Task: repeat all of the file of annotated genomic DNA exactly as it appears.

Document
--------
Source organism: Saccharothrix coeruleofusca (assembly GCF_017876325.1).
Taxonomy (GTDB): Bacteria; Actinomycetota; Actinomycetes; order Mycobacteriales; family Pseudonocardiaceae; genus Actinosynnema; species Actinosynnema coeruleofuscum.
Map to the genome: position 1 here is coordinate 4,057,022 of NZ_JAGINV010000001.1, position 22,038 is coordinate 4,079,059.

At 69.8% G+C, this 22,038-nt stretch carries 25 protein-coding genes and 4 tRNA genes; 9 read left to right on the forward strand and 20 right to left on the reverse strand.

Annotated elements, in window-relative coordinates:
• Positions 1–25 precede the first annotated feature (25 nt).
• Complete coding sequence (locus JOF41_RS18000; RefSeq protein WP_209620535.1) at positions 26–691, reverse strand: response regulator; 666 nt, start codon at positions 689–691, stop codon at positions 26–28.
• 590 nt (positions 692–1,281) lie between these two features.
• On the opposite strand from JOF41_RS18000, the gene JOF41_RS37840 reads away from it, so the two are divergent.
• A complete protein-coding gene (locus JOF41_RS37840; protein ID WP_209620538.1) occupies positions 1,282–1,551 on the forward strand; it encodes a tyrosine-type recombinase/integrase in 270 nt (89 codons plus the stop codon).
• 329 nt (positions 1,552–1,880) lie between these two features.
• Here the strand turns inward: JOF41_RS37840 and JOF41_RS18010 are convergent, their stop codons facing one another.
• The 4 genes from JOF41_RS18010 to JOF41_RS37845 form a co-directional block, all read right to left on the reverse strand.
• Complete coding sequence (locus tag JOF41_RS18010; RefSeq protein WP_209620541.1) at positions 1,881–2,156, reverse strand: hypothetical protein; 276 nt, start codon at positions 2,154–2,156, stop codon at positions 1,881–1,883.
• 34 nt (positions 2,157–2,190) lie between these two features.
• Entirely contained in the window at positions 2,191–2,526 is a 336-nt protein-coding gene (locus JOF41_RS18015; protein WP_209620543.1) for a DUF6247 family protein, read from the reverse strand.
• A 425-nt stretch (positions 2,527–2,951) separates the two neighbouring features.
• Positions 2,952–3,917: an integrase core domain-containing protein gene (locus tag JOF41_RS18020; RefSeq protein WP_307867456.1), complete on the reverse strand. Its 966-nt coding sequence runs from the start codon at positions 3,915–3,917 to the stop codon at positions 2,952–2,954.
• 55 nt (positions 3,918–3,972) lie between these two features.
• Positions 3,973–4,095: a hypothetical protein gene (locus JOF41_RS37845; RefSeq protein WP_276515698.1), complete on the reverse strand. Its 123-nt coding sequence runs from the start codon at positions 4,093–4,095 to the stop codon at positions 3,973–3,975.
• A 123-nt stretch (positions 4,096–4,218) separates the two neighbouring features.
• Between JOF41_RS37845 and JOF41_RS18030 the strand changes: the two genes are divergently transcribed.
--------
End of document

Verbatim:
Source organism: Saccharothrix coeruleofusca (assembly GCF_017876325.1).
Taxonomy (GTDB): Bacteria; Actinomycetota; Actinomycetes; order Mycobacteriales; family Pseudonocardiaceae; genus Actinosynnema; species Actinosynnema coeruleofuscum.
Map to the genome: position 1 here is coordinate 4,057,022 of NZ_JAGINV010000001.1, position 22,038 is coordinate 4,079,059.

At 69.8% G+C, this 22,038-nt stretch carries 25 protein-coding genes and 4 tRNA genes; 9 read left to right on the forward strand and 20 right to left on the reverse strand.

Annotated elements, in window-relative coordinates:
• Positions 1–25 precede the first annotated feature (25 nt).
• Complete coding sequence (locus JOF41_RS18000; RefSeq protein WP_209620535.1) at positions 26–691, reverse strand: response regulator; 666 nt, start codon at positions 689–691, stop codon at positions 26–28.
• 590 nt (positions 692–1,281) lie between these two features.
• On the opposite strand from JOF41_RS18000, the gene JOF41_RS37840 reads away from it, so the two are divergent.
• A complete protein-coding gene (locus JOF41_RS37840; protein ID WP_209620538.1) occupies positions 1,282–1,551 on the forward strand; it encodes a tyrosine-type recombinase/integrase in 270 nt (89 codons plus the stop codon).
• 329 nt (positions 1,552–1,880) lie between these two features.
• Here the strand turns inward: JOF41_RS37840 and JOF41_RS18010 are convergent, their stop codons facing one another.
• The 4 genes from JOF41_RS18010 to JOF41_RS37845 form a co-directional block, all read right to left on the reverse strand.
• Complete coding sequence (locus tag JOF41_RS18010; RefSeq protein WP_209620541.1) at positions 1,881–2,156, reverse strand: hypothetical protein; 276 nt, start codon at positions 2,154–2,156, stop codon at positions 1,881–1,883.
• 34 nt (positions 2,157–2,190) lie between these two features.
• Entirely contained in the window at positions 2,191–2,526 is a 336-nt protein-coding gene (locus JOF41_RS18015; protein WP_209620543.1) for a DUF6247 family protein, read from the reverse strand.
• A 425-nt stretch (positions 2,527–2,951) separates the two neighbouring features.
• Positions 2,952–3,917: an integrase core domain-containing protein gene (locus tag JOF41_RS18020; RefSeq protein WP_307867456.1), complete on the reverse strand. Its 966-nt coding sequence runs from the start codon at positions 3,915–3,917 to the stop codon at positions 2,952–2,954.
• 55 nt (positions 3,918–3,972) lie between these two features.
• Positions 3,973–4,095: a hypothetical protein gene (locus JOF41_RS37845; RefSeq protein WP_276515698.1), complete on the reverse strand. Its 123-nt coding sequence runs from the start codon at positions 4,093–4,095 to the stop codon at positions 3,973–3,975.
• A 123-nt stretch (positions 4,096–4,218) separates the two neighbouring features.
• Between JOF41_RS37845 and JOF41_RS18030 the strand changes: the two genes are divergently transcribed.